Florida Statute Of Limitations
Not all Fort Lauderdale motorcycle lawyers are the same and each lawyer who handles motorcycle accident cases has a different experience than the other. For instance, if you seriously injured because of a motorcycle accident in Fort Lauderdale Florida then you would probably be better to hire a local motorcycle injury lawyer than let’s say hiring a motorcycle lawyer in Huston or Los Angeles. This is one reason why the search engines show results for local Fort Lauderdale motorcycle injury attorneys when people search put in search terms such as motorcycle accident lawyers near me.
If you were injured as a result of someone else’s negligence, our Firm can help you take legal action against the liable person(s) or company immediately. However, your ability to take legal action and/or file a lawsuit against those persons or entities is subject to a very strict deadline.
If you fail to file a lawsuit prior to the deadline, you will be forever barred from bringing legal action against those who have caused you harm. These deadlines are laws called Statute of Limitations.
A statute of limitations is generally defined as “a law which sets the maximum period which one can wait before filing a lawsuit, depending on the type of case or claim.”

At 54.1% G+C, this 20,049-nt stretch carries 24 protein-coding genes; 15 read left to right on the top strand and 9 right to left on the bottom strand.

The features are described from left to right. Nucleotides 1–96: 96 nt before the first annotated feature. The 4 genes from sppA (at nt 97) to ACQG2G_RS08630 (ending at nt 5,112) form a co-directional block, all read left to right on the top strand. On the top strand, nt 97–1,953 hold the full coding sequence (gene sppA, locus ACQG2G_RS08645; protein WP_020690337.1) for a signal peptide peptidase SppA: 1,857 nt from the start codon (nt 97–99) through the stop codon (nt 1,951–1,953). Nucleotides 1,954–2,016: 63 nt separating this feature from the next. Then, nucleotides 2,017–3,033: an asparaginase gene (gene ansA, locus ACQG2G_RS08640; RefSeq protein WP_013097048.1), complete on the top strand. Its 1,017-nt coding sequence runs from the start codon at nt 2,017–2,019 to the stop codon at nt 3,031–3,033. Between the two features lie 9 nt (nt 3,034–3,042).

Each state has its own statute of limitations laws imposed by their state legislature. In addition to varying state by state, the timeframes to file a lawsuit for your injuries will vary depending on how you were injured.
In Florida, the timeframe for an individual to file a lawsuit for injuries caused by negligence is different from the timeframe to file a lawsuit for injuries caused by professional or medical malpractice.
What Are Florida’s Statute Of Limitations?
Florida’s Statute of Limitations for most types of legal action is found at Florida Statutes § 95.11 (2018).
If, however, you were injured as a result of the negligence of a government employee, or while on government property, the statute of limitations is governed by Florida Statutes §768.28 (2018). Further explanation between those two statutes is below.
Therefore, when you are injured by the actions or inactions of another person or entity, there are three very important questions to ask when it comes to the statute of limitations.
First, when does the clock begin ticking for me to bring a lawsuit for my injuries?
Second, how was I injured (and who caused those injuries)?
Third, and most important, when is the deadline for me to file a lawsuit for my injuries?
When Does The Statute Of Limitations begin?
When it comes to personal injury cases, the answer to the first question is almost always from the date of the incident.
If you were hurt in a car crash or a slip/trip and fall, or from professional/medical malpractice, the date of the incident is generally the date from which the clock begins ticking.
However, if you are injured as a result of professional or medical malpractice, and the cause of your injury is determined at a later date, the clock will begin ticking from the date the cause of the injury is discovered or should have been discovered with the exercise of due diligence.
If you are injured as a result of a car crash, in a slip/trip and fall, or from professional or medical malpractice, it is never advisable for you to wait. You should contact our Firm as soon as possible.
When Is The Deadline To File A Lawsuit?
The answers to the second and third questions must be addressed together.